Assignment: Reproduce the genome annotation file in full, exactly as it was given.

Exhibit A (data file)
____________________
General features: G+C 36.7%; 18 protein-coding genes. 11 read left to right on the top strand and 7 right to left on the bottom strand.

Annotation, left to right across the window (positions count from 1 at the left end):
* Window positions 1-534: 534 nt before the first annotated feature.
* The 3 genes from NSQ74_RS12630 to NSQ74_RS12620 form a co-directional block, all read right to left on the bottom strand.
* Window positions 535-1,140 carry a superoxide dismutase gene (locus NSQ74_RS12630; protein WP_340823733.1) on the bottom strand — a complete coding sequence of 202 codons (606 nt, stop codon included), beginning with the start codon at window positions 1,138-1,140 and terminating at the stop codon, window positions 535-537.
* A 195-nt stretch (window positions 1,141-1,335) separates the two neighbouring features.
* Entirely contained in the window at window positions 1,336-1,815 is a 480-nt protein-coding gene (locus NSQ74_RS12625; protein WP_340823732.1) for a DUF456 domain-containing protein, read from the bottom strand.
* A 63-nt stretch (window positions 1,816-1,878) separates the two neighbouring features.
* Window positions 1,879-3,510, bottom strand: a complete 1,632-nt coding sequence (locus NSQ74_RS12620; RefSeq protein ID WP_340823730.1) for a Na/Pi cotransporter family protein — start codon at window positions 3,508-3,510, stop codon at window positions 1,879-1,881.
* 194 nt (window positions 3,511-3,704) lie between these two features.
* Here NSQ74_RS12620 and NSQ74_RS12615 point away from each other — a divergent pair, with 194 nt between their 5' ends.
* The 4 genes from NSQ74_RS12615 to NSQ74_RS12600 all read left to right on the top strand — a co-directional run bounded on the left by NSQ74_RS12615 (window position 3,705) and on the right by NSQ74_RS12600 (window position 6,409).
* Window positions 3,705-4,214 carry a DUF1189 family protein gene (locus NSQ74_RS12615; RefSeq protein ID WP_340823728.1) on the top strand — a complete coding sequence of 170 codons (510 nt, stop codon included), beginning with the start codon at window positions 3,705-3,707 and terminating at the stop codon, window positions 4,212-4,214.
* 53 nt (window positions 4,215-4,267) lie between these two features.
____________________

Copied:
General features: G+C 36.7%; 18 protein-coding genes. 11 read left to right on the top strand and 7 right to left on the bottom strand.

Annotation, left to right across the window (positions count from 1 at the left end):
* Window positions 1-534: 534 nt before the first annotated feature.
* The 3 genes from NSQ74_RS12630 to NSQ74_RS12620 form a co-directional block, all read right to left on the bottom strand.
* Window positions 535-1,140 carry a superoxide dismutase gene (locus NSQ74_RS12630; protein WP_340823733.1) on the bottom strand — a complete coding sequence of 202 codons (606 nt, stop codon included), beginning with the start codon at window positions 1,138-1,140 and terminating at the stop codon, window positions 535-537.
* A 195-nt stretch (window positions 1,141-1,335) separates the two neighbouring features.
* Entirely contained in the window at window positions 1,336-1,815 is a 480-nt protein-coding gene (locus NSQ74_RS12625; protein WP_340823732.1) for a DUF456 domain-containing protein, read from the bottom strand.
* A 63-nt stretch (window positions 1,816-1,878) separates the two neighbouring features.
* Window positions 1,879-3,510, bottom strand: a complete 1,632-nt coding sequence (locus NSQ74_RS12620; RefSeq protein ID WP_340823730.1) for a Na/Pi cotransporter family protein — start codon at window positions 3,508-3,510, stop codon at window positions 1,879-1,881.
* 194 nt (window positions 3,511-3,704) lie between these two features.
* Here NSQ74_RS12620 and NSQ74_RS12615 point away from each other — a divergent pair, with 194 nt between their 5' ends.
* The 4 genes from NSQ74_RS12615 to NSQ74_RS12600 all read left to right on the top strand — a co-directional run bounded on the left by NSQ74_RS12615 (window position 3,705) and on the right by NSQ74_RS12600 (window position 6,409).
* Window positions 3,705-4,214 carry a DUF1189 family protein gene (locus NSQ74_RS12615; RefSeq protein ID WP_340823728.1) on the top strand — a complete coding sequence of 170 codons (510 nt, stop codon included), beginning with the start codon at window positions 3,705-3,707 and terminating at the stop codon, window positions 4,212-4,214.
* 53 nt (window positions 4,215-4,267) lie between these two features.